Speaking of slaughter, while Meyer’s is talented in his ability to portray likable (and appropriately unlikable) characters with fun and often humorous dialogue, his ability to make me feel a little ill is to be equally lauded. Kill Hill Carnage was wrought with gore and the grimace-inducing action that causes it. This book is sharp in its descriptions of mayhem, with tense, gooey moments to fill the gaps between action as well.

I could go on and on about how this book is something close to a perfect read, but instead, I’m going to go light a candle and wish to the splatterpunk gods for a sequel.

(Disclaimer: Review copy received from publisher. Thank you!)


Book Review: New Fears edited by Mark Morris


New Fears
Edited By Mark Morris
Published by Titan Books, 2017
Rating: 4.5 out of 5

Reading anthologies is a lot like eating a bag of Starbursts. You know your favorite flavors, and you resist eating those first. There’re some less savory flavors, but you eat them anyway because the experience is short, and, ultimately, it’s serving to satisfy your sweet tooth. And, if it this bag of candy is anything like New Fears, edited by Mark Morris with some of the best names in modern horror, you’re going to feel a little sick to your stomach after consuming it all.

New Fears is a unique anthology in that its purpose is not to be centered around a specific theme, per se, but rather to collect a set of stories to give you new things to be frightened about. And, for all intents and purposes, this anthology accomplishes its goals. The stories range from folkloric tales of mischievous creatures, to child abductions by way of obscured hell dimensions, to the realistic horror of mass shootings. Each author has a unique voice that brings these new terrors to the table, some with comedic tinges, some with full blown horror straight in your face. The diverse themes, perspectives, and tone of this anthology make it a true delight to read.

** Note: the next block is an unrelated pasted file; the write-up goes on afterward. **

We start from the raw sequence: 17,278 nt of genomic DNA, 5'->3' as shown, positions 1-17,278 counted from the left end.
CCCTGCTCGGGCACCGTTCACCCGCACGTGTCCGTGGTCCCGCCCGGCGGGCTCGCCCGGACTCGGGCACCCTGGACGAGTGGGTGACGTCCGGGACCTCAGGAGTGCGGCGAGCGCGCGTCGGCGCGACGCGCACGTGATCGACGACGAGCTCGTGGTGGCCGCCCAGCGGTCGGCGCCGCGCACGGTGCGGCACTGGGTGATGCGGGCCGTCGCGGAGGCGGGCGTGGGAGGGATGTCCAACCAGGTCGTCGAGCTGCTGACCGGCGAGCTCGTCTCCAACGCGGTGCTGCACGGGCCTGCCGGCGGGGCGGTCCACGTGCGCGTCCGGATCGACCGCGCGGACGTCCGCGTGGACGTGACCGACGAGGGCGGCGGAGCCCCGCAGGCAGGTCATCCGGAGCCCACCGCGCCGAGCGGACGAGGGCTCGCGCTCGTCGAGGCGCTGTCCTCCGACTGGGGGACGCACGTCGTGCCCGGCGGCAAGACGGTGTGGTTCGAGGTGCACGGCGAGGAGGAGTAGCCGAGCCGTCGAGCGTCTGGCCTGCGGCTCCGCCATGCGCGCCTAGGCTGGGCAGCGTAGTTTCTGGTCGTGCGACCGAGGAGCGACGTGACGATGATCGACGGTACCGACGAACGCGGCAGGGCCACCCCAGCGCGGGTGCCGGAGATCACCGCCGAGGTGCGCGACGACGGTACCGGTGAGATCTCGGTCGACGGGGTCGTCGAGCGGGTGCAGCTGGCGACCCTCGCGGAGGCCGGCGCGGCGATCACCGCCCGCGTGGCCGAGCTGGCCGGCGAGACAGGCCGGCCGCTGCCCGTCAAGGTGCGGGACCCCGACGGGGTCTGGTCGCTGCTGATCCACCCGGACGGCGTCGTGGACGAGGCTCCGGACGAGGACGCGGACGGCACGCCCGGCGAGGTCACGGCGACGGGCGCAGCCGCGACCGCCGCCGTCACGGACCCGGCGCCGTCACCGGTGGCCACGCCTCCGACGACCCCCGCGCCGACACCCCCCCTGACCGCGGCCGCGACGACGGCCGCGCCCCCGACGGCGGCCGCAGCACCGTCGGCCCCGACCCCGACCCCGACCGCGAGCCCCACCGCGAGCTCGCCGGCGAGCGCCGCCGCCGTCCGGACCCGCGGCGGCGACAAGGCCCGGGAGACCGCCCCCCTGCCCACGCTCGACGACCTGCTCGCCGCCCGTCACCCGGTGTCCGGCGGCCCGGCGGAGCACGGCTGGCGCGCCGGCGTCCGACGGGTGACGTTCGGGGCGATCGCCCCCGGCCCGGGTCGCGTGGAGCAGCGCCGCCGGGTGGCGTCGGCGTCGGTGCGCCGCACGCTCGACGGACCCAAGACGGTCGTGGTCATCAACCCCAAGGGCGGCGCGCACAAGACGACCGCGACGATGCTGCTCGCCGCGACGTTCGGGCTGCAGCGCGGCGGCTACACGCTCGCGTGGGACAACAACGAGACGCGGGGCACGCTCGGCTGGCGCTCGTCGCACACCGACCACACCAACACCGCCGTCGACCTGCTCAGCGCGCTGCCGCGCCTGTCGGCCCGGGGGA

I enjoyed a majority of the stories in this book. “The Boggle Hole” by Alison Littlewood opens this anthology and brought me back to my days of binging Are You Afraid of the Dark as a child (and, let’s face it, an adult as well). The whimsical tone of this story made the unnerving nature of the story even more exciting to read. A few other standouts include Stephen Gallagher’s “Shepherd’s Business”, a truly disturbing story that sticks with you long after you finish the final sentences. “Dollies” by Kathryn Ptacek was chilling in its innocence; Christopher Golden’s “The Abduction Door” has a horrifying cinematic quality to it. And still, though many of these stories creep into your mind, grabbing hold tight and notching up your paranoia, others imbued humor to provide levity between haunts. I’m looking at you “The Embarrassment of Dead Grandmothers” by Sarah Lotz, the funniest (yet still dark) story in this book.

There were a few stories that I did not enjoy as much as others, but that’s to be expected in an anthology, especially one like this with such a wide variety of authors, themes, and tones. The stories that were less memorable tended to end ambiguously, without identifying the “fear” as concretely as in other stories. Still though, even these stories were successful in creating an atmosphere as dread, and none halted the procession of the book.

This anthology is one of the best I’ve read so far. Mark Morris has compiled a hard-hitting, fun, and terrifying anthology with New Fears. The authors included in this collection are some of the greatest voices of horror we have. This was a great way to learn about new wonderful authors, including many female horror writers I’m excited to follow. I highly recommend this book to genre fans, and I cannot wait to read the second installment coming later this year.BookReviewTemplate